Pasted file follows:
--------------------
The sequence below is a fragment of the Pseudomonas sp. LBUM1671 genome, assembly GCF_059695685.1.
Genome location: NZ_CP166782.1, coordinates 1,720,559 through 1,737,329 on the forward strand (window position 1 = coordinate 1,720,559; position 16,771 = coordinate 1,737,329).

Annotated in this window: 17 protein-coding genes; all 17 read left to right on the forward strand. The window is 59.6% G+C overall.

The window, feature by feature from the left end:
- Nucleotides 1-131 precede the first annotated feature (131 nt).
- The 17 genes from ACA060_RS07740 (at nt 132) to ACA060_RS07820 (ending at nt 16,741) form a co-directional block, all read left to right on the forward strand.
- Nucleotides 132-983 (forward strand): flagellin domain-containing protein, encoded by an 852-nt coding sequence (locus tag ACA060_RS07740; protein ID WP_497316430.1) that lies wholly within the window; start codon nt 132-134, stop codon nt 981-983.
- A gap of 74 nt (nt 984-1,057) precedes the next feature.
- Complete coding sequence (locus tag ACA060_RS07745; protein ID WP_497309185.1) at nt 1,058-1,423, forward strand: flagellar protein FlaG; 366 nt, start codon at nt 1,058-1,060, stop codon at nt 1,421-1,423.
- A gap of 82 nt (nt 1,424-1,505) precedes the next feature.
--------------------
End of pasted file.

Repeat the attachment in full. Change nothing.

The sequence below is a fragment of the Pseudomonas sp. LBUM1671 genome, assembly GCF_059695685.1.
Genome location: NZ_CP166782.1, coordinates 1,720,559 through 1,737,329 on the forward strand (window position 1 = coordinate 1,720,559; position 16,771 = coordinate 1,737,329).

Annotated in this window: 17 protein-coding genes; all 17 read left to right on the forward strand. The window is 59.6% G+C overall.

The window, feature by feature from the left end:
- Nucleotides 1-131 precede the first annotated feature (131 nt).
- The 17 genes from ACA060_RS07740 (at nt 132) to ACA060_RS07820 (ending at nt 16,741) form a co-directional block, all read left to right on the forward strand.
- Nucleotides 132-983 (forward strand): flagellin domain-containing protein, encoded by an 852-nt coding sequence (locus tag ACA060_RS07740; protein ID WP_497316430.1) that lies wholly within the window; start codon nt 132-134, stop codon nt 981-983.
- A gap of 74 nt (nt 984-1,057) precedes the next feature.
- Complete coding sequence (locus tag ACA060_RS07745; protein ID WP_497309185.1) at nt 1,058-1,423, forward strand: flagellar protein FlaG; 366 nt, start codon at nt 1,058-1,060, stop codon at nt 1,421-1,423.
- A gap of 82 nt (nt 1,424-1,505) precedes the next feature.